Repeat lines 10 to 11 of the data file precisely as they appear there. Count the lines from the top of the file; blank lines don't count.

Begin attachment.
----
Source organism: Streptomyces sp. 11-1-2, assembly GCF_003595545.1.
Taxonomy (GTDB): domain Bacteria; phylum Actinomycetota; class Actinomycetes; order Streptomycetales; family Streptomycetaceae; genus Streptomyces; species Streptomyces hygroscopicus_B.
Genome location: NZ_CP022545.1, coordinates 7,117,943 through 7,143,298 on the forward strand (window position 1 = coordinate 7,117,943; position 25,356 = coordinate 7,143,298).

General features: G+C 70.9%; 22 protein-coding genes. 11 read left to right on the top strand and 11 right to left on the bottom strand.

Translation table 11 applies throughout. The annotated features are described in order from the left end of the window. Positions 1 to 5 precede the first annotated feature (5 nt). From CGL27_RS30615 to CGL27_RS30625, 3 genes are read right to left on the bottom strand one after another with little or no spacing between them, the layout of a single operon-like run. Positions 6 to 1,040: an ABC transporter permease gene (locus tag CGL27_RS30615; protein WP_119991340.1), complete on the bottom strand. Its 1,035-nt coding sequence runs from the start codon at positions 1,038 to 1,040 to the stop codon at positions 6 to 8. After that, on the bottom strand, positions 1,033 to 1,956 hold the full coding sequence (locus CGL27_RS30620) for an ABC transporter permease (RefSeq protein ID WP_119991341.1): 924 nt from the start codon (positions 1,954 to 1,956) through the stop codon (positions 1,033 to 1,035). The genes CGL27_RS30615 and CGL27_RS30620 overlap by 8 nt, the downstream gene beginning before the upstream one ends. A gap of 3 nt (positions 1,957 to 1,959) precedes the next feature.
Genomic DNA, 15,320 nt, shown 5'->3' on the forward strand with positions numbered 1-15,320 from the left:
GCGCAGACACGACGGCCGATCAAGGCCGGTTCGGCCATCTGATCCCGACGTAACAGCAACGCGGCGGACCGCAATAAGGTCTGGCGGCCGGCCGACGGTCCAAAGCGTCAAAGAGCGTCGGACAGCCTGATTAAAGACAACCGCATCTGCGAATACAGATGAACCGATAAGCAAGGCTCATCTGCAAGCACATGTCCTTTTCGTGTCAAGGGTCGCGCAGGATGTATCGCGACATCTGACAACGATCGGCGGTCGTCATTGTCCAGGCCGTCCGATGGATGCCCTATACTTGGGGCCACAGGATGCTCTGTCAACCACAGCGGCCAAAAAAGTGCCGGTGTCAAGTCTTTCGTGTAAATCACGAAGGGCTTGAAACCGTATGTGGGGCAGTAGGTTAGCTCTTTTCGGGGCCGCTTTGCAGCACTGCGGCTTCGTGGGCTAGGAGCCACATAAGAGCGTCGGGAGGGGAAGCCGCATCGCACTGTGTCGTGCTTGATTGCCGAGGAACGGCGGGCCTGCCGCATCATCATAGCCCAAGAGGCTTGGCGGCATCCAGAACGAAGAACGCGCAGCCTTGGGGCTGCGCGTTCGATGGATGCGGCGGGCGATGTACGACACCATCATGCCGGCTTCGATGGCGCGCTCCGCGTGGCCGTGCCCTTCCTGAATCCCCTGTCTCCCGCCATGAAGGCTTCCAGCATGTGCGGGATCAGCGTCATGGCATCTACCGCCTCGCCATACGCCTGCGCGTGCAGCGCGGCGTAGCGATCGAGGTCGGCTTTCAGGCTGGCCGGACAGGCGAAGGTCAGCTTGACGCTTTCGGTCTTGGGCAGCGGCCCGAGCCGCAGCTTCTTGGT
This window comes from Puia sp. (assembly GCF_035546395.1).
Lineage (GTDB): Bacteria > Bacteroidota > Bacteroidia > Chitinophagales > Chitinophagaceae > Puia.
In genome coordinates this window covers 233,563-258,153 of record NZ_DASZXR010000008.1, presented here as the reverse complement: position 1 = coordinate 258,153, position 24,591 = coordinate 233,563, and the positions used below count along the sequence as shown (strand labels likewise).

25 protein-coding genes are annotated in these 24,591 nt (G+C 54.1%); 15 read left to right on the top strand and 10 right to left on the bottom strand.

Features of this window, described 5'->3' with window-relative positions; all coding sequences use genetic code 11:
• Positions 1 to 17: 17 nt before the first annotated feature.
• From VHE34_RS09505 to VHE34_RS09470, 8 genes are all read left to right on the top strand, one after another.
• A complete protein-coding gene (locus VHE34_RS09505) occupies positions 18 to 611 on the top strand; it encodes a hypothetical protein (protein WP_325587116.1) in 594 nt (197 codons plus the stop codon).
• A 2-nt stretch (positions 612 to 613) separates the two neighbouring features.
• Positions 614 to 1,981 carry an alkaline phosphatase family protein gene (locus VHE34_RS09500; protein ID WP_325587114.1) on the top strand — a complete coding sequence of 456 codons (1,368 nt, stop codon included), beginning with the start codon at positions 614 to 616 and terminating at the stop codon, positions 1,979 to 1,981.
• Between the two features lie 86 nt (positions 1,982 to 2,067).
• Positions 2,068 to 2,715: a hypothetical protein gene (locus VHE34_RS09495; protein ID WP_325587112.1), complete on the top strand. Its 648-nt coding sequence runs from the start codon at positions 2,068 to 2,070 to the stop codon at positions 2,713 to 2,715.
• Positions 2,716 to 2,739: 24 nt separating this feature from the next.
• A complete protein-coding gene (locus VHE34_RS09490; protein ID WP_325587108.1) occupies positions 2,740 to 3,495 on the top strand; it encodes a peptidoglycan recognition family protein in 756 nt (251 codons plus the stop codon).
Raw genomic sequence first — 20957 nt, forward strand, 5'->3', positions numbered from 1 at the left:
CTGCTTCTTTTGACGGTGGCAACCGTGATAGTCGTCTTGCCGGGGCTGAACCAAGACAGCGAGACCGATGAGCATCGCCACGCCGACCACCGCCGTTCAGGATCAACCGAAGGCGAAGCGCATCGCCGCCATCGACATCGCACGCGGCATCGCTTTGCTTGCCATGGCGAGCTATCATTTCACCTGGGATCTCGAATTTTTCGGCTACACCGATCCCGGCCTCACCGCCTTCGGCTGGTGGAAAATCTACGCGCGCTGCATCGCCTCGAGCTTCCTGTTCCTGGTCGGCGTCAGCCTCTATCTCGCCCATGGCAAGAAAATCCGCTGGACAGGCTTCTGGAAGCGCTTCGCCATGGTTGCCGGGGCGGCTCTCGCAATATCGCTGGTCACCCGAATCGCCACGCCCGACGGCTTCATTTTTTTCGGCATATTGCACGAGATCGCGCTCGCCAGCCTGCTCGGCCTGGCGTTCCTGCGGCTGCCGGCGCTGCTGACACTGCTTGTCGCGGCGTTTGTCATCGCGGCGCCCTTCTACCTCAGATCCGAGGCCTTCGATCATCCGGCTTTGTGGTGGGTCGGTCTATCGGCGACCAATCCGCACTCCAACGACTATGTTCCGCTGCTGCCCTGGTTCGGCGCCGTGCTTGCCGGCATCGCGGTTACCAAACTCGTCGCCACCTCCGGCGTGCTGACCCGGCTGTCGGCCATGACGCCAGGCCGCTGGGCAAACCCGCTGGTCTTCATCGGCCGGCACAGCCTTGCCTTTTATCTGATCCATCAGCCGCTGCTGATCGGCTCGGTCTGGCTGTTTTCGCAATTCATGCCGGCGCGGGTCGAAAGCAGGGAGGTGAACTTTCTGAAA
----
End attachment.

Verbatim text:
In genome coordinates this window covers 233,563-258,153 of record NZ_DASZXR010000008.1, presented here as the reverse complement: position 1 = coordinate 258,153, position 24,591 = coordinate 233,563, and the positions used below count along the sequence as shown (strand labels likewise).

25 protein-coding genes are annotated in these 24,591 nt (G+C 54.1%); 15 read left to right on the top strand and 10 right to left on the bottom strand.